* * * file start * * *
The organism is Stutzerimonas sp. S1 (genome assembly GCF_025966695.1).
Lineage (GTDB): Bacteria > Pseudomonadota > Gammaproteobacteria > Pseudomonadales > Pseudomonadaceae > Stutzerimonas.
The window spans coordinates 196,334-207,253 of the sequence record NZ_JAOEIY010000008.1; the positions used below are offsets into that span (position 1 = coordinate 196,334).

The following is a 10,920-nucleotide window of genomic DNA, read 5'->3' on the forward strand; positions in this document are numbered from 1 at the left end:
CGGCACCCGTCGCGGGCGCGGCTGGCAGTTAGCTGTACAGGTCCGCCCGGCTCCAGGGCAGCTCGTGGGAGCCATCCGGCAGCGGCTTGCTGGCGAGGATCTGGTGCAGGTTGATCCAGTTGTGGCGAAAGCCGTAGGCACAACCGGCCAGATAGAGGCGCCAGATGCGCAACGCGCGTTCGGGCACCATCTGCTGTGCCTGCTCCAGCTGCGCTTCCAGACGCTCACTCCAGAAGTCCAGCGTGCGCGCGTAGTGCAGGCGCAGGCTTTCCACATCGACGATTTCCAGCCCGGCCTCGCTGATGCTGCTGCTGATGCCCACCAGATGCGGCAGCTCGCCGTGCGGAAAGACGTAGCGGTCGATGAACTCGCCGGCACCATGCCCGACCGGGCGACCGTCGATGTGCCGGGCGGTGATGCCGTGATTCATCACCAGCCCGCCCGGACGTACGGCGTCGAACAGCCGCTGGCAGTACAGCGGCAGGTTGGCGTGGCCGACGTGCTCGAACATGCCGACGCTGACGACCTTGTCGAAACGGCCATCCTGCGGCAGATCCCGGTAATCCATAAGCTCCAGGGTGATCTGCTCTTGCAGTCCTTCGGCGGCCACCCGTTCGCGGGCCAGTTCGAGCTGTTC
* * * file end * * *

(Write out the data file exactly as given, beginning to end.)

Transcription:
The organism is Stutzerimonas sp. S1 (genome assembly GCF_025966695.1).
Lineage (GTDB): Bacteria > Pseudomonadota > Gammaproteobacteria > Pseudomonadales > Pseudomonadaceae > Stutzerimonas.
The window spans coordinates 196,334-207,253 of the sequence record NZ_JAOEIY010000008.1; the positions used below are offsets into that span (position 1 = coordinate 196,334).

The following is a 10,920-nucleotide window of genomic DNA, read 5'->3' on the forward strand; positions in this document are numbered from 1 at the left end:
CGGCACCCGTCGCGGGCGCGGCTGGCAGTTAGCTGTACAGGTCCGCCCGGCTCCAGGGCAGCTCGTGGGAGCCATCCGGCAGCGGCTTGCTGGCGAGGATCTGGTGCAGGTTGATCCAGTTGTGGCGAAAGCCGTAGGCACAACCGGCCAGATAGAGGCGCCAGATGCGCAACGCGCGTTCGGGCACCATCTGCTGTGCCTGCTCCAGCTGCGCTTCCAGACGCTCACTCCAGAAGTCCAGCGTGCGCGCGTAGTGCAGGCGCAGGCTTTCCACATCGACGATTTCCAGCCCGGCCTCGCTGATGCTGCTGCTGATGCCCACCAGATGCGGCAGCTCGCCGTGCGGAAAGACGTAGCGGTCGATGAACTCGCCGGCACCATGCCCGACCGGGCGACCGTCGATGTGCCGGGCGGTGATGCCGTGATTCATCACCAGCCCGCCCGGACGTACGGCGTCGAACAGCCGCTGGCAGTACAGCGGCAGGTTGGCGTGGCCGACGTGCTCGAACATGCCGACGCTGACGACCTTGTCGAAACGGCCATCCTGCGGCAGATCCCGGTAATCCATAAGCTCCAGGGTGATCTGCTCTTGCAGTCCTTCGGCGGCCACCCGTTCGCGGGCCAGTTCGAGCTGTTC